Where in the World?
British Ships at Gibraltar, James E. Buttersworth, signed. Oil on board. 
Bequest of Dan and Grace Freeman, #1979.79.15.1

In 1713, Great Britain claimed a rocky promontory on the European side of the Strait of Gibraltar, an eight mile  wide naval choke point between Europe and Africa leading into the Mediterranean Sea.  Over half the world's seaborne trade passes through the Strait, making a militarily and economically strategic geographic area.  

In this painting by British artist James E. Buttersworth, a three-decked naval ship of the line flying the red signal of an Admiral of the Red sails past five vessels lying at anchor under the protection of the Rock of Gibraltar, waiting out the storm.  We see the western side of the limestone ridge known as the "Rock".  The seaborne eastern and southern precipes of the Rock of Gibraltar prevent easy access to the land, but the western face eventually slopes down to the sea.  On this gentler slope, the British fortified a town and built a naval dockyard.  The powerful batteries of the fortification protected any attack from the sea.  Lightning seems to strike the low, flat isthmus that connects the northern side of the Rock of Gibraltar with mainland Spain and marks the northern boundary of Great Britain's territory.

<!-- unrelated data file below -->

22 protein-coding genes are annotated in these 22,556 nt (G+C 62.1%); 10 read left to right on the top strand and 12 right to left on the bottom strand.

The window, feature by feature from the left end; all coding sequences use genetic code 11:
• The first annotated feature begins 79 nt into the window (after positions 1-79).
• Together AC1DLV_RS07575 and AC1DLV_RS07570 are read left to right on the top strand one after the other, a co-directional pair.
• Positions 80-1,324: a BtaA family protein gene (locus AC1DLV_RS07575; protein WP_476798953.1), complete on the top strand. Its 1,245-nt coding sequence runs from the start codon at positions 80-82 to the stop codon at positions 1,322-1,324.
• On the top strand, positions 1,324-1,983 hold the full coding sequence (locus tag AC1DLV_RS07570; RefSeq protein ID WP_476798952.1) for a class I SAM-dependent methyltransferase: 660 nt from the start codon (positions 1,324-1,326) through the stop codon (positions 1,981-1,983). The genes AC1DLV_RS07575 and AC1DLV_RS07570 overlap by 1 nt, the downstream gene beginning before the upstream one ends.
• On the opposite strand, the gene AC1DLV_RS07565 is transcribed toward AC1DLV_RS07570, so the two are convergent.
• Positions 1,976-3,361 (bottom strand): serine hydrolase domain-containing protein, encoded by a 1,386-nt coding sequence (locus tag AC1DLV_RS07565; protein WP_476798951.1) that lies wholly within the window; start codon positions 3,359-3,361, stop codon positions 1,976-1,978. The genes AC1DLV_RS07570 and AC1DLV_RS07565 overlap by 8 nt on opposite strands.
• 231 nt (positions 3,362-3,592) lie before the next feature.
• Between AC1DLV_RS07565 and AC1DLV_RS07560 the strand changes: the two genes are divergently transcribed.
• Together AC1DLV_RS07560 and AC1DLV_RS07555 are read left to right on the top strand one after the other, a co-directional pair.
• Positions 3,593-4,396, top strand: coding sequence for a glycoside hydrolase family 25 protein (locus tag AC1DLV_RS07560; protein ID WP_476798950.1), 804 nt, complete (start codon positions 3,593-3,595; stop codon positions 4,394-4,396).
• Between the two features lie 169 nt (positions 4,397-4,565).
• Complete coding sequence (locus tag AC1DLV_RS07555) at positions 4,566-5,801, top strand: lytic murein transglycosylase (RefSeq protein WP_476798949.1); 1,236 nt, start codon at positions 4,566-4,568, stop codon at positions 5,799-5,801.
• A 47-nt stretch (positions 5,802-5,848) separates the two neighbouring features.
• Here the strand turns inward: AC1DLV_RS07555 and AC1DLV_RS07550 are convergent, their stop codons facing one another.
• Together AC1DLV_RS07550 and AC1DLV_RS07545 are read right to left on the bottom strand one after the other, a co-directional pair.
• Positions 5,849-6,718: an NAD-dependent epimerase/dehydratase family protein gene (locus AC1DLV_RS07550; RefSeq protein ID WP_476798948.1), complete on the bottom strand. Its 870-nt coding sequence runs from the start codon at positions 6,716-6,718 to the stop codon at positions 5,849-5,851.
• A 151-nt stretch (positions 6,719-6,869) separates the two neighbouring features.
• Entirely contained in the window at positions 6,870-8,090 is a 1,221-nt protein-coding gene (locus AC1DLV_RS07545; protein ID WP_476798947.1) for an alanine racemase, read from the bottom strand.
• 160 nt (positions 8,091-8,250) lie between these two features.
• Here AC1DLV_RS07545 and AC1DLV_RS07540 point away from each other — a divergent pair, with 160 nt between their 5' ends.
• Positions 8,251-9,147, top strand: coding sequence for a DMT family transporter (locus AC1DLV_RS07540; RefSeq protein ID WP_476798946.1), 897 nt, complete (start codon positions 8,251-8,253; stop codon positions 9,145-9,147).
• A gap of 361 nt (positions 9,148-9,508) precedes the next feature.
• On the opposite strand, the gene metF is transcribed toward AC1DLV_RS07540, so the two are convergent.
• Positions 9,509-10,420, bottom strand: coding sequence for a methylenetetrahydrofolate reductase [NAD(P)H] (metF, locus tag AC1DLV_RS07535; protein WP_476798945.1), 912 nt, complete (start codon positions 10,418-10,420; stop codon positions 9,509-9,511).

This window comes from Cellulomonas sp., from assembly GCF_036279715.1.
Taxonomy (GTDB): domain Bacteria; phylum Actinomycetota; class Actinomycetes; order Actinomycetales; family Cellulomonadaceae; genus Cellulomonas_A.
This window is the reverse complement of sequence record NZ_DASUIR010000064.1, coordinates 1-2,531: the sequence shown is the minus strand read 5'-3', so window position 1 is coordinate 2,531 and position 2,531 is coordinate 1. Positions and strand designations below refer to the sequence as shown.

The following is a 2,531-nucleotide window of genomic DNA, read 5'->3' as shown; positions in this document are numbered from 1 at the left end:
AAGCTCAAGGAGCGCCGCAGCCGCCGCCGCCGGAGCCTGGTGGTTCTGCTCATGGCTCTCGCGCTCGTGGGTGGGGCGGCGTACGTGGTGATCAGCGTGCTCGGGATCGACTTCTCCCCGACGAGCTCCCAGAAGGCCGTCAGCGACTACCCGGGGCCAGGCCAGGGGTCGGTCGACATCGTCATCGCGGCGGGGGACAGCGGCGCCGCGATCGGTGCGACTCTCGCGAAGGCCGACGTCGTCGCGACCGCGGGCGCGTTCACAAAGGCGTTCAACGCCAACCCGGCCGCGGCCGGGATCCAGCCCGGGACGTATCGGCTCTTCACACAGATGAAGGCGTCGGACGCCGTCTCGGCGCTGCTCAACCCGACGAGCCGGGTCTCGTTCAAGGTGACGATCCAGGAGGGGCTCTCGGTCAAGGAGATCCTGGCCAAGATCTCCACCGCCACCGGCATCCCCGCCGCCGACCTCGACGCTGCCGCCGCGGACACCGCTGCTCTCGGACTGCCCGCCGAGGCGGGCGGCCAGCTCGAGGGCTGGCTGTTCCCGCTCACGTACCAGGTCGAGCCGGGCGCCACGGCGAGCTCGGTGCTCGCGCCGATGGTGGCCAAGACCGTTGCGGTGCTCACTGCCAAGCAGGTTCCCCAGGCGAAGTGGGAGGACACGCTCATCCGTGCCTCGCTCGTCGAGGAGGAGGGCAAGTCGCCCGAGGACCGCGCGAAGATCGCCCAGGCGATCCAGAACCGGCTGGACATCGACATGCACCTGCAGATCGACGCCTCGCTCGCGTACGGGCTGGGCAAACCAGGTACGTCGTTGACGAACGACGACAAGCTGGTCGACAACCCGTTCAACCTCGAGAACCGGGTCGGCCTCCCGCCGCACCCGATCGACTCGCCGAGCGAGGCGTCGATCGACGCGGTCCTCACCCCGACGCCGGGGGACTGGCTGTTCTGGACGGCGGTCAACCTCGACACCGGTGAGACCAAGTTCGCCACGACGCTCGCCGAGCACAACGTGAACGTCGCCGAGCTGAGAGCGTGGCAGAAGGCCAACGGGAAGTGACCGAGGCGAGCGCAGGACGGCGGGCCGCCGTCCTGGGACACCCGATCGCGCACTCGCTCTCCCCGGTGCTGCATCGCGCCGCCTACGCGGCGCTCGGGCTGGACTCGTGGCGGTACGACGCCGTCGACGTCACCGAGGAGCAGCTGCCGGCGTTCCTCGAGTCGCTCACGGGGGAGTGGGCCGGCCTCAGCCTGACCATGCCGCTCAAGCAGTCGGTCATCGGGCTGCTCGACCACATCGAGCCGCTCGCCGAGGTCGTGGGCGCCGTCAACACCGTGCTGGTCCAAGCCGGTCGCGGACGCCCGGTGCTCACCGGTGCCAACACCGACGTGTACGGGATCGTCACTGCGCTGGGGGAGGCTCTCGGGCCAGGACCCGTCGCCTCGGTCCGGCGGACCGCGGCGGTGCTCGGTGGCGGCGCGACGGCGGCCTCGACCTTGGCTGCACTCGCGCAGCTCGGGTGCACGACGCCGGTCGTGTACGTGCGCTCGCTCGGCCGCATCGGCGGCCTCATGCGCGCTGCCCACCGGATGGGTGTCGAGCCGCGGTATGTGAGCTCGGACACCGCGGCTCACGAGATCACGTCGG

Fundraising Event
Tall Tales & Fish Stories Camp
February, 18-22 
9:00 am  -  4:00 pm
Ages 5-10, $195/$160 for PMM members
Register by February 8

From Paul Bunyan to Dad's story about the giant fish that gets bigger with each retelling, Coastal Maine is rich with fish stories and tall tales. During this collaboration between the Penobscot Marine Museum and Neighborhood Arts, participants will start each day at the Museum enjoying stories, crafts, games, and music relating to tall tales. In the afternoon, the participants will cross the street to create their own performance inspired by fish stories and tall tales. On Friday at 4pm, families and the public are invited to attend the performance at Neighborhood Arts.

For more information or to register call 207-548-2529 or email jganskop@pmm-maine.org.

Sailors' Valentine Workshops
Saturday, February
10:00 am Children, $8
Children under age 7 must be accompanied by an adult.
11:00 am Adults, $20

Sailor's Valentines are a form of sea shell art, popular in the 1800s,when sailors brought them home to their wives, girlfriends, mothers, or sisters. Most Sailor's Valentines were made in the West Indies, on the island of Barbados, between 1830 and 1880, but production continued into the early 20th century. In this workshop, you can make your own Sailors' Valentine to take home. Children will build the Sailors' Valentine with a plastic base while the adult workshop will have smaller shells, a wooden base, and tweezers to easily set small shells. All materials and tools provided.